A Web App for Mathematics Training
Do you want to be fast at mental math? Many people do, but the options for doing the necessary exercises are simply too cumbersome for all but the most dedicated of trainees. In physical fitness, many people are interested in training their bodies but allocating the time, energy, and money for it is a significant obstacle. Likewise, lugging around books and whatnot for math practice is a threshold that just doesn't meet the standards of modern life.
Training yourself to be skilled at mental math needs to be quick and convenient. mathtrainer.org is a web app that works in your browser rather than a program you have to download and install on your computer or phone. This allows users to try and use the app without having to install new software. As a web app, updates are also much simpler. There is no need to download endless updates—the website will always be the most current version.
You can access a web app from any device connected to the internet and equipped with a web browser, including smartphones, tablets, and desktop computers. Moreover, you are free to use whichever browser you prefer, including Google Chrome, Safari, Firefox, and others. Google Chrome is the recommended browser for the best maths training since it tends to lead the pack in supporting the latest web technologies.
Math Trainer is designed to offer a similar experience regardless of what you’re using to access it, whether it be Android, iOS, Windows, or another operating system. Though an on-screen touch keyboard will appear on mobile devices, you may prefer to use the app on a desktop with a keyboard. Hopefully the advantages of a web app for convenient mathematics training are apparent.
Another part of making the app easy to use is eliminating the need for signing up and logging in. Users can get started with their math training as soon as they click the start button on this page. After progressing to higher levels in the app, your progress is automatically saved so long as your return to the site through the same browser.
What's a Mental Math Tip?
A mental math tip is a sequence of steps that can be taken to solve a math problem in your head. Click the arrow below to see an example for the following problem:
A tip like this one is available for every problem in Math Trainer, so there's always help if you get stuck. With enough practice, you'll be able to predict what the tips will say—you'll have learned mental math!
Get Better at Mental Math
The ability to quickly perform mental calculations offers advantages in certain circumstances. But even without applications, getting better at mental math is a great way to stimulate one’s mind. It develops better number sense and intuition for quantifying the world around us. Practicing mental calculation will strengthen your foundation for learning more advanced maths topics.
Nonetheless, the tangible benefits of improving at mental math are many. It is certainly expected that educated people are able to do simple arithmetic without having to pull out a calculator. An inability to do so may reflect poorly on you, while being well-practiced in mental calculation will leave your contemporaries impressed. In many scientific and technical circles, mental math ability is even more highly regarded.
For students, mental calculation speed will often have a direct impact on math and science test scores. At all grade levels, it is not sufficient to know how to solve math problems when tests have a time limit on them. The highest-scoring test takers are able to answer questions both correctly and efficiently. Improving mental math skills will only benefit a student’s academic career.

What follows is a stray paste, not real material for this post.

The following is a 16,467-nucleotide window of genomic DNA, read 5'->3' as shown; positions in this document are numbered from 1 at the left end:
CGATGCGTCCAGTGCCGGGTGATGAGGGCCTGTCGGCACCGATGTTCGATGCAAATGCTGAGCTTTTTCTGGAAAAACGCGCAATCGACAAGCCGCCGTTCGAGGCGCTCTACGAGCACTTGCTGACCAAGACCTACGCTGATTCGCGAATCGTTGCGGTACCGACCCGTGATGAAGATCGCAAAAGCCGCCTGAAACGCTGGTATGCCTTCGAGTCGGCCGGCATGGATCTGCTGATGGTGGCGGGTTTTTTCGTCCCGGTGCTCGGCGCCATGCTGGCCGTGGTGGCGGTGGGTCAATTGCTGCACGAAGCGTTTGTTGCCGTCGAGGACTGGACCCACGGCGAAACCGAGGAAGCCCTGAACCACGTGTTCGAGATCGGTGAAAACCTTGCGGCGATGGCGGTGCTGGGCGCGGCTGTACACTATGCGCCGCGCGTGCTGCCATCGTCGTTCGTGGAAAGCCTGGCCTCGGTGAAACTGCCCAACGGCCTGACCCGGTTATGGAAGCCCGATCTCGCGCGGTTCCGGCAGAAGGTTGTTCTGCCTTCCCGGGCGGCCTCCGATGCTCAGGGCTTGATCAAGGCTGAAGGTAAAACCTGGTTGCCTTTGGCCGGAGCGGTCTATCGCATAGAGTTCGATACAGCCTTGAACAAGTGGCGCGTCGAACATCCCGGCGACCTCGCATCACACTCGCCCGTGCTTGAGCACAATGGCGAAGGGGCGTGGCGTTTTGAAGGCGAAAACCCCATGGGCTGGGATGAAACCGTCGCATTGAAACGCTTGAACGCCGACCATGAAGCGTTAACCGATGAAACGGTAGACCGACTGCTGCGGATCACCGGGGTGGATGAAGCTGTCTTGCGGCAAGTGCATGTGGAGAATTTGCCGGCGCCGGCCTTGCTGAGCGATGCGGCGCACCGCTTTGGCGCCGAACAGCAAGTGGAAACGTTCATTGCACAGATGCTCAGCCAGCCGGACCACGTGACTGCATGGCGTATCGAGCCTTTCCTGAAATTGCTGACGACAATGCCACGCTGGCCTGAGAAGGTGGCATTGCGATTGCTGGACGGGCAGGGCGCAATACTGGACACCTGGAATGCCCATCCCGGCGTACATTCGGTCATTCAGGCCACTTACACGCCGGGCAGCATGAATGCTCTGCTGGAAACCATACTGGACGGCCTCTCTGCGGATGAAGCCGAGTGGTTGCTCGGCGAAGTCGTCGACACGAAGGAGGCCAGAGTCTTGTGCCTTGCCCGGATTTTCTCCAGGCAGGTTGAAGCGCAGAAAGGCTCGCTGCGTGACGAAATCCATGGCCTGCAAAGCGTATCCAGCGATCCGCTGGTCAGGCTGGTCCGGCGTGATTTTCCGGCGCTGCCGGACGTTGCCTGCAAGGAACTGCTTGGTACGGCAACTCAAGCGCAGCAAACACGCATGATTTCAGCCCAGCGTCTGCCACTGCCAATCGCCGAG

Calculating the solution to an arithmetic problem in your head is often faster than pulling out a device to tell you the answer. For example, figuring out how much to tip a server at a restaurant is a straightforward arithmetic problem that many people are unable to perform without a calculator. By training your brain to solve basic math problems, you can save time in situations like these.
Mental math can also be relied upon when calculation devices are not available. Even with the conveniences of modern life, we occasionally find ourselves without access to our cell phones or other capable devices. A mind skilled in mental math is always available to you.
Finally, getting better at mental math enables a quick estimate and sanity check on results obtained from calculators. While computers are extremely reliable at solving math problems, there is always the risk of incorrectly inputting the problem to the computer. By getting better at mental mathematics, you will develop an intuition for whether the results of calculators make sense.
In fact, the ability to estimate is often sufficient to avoid using calculators altogether. While the use of computers is widespread, estimation is an increasingly valued skill in many industries. There are many situations where complex math will eventually be required, but a preliminary estimate is needed quickly. A major boost to productivity!
Use a Math Trainer
Mental math ability is a lot like physical fitness training. You may be out of shape in the beginning, but with diligent training you can and will improve. Initially you might not enjoy the exercise, but you will reap significant rewards for your effort. As you become more fit, you’ll begin to enjoy the activity much more. If you are serious about it, your mental calculation fitness could become a source of energy, galvanizing you to face the challenges of life with enthusiasm.
In physical training, you break down the fibers in your muscles during a workout session. Your muscles actually sustain tiny tears during resistance training exercises. While you rest afterwards, your body repairs the damage, rebuilding the fibers thicker and stronger.
A similar process is believed to occur for cognitive tasks. A 2016 study found "extensive evidence that brain-training interventions improve performance on the trained tasks".1 Therefore you can expect training your brain to answer mental math questions will lead to improved performance over time.
In the context of physical fitness, a "trainer" often refers to a trained professional who guides the workout and recovery process. Personal trainers are tasked with assessing a trainee's level of ability, prescribing an exercise regimen, and offering feedback as the training goes along. The word "trainer" could also refer to a system that automates the role of a personal trainer. Many aerobic exercise machines today offer interactive training programs with feedback and analysis of a user's performance.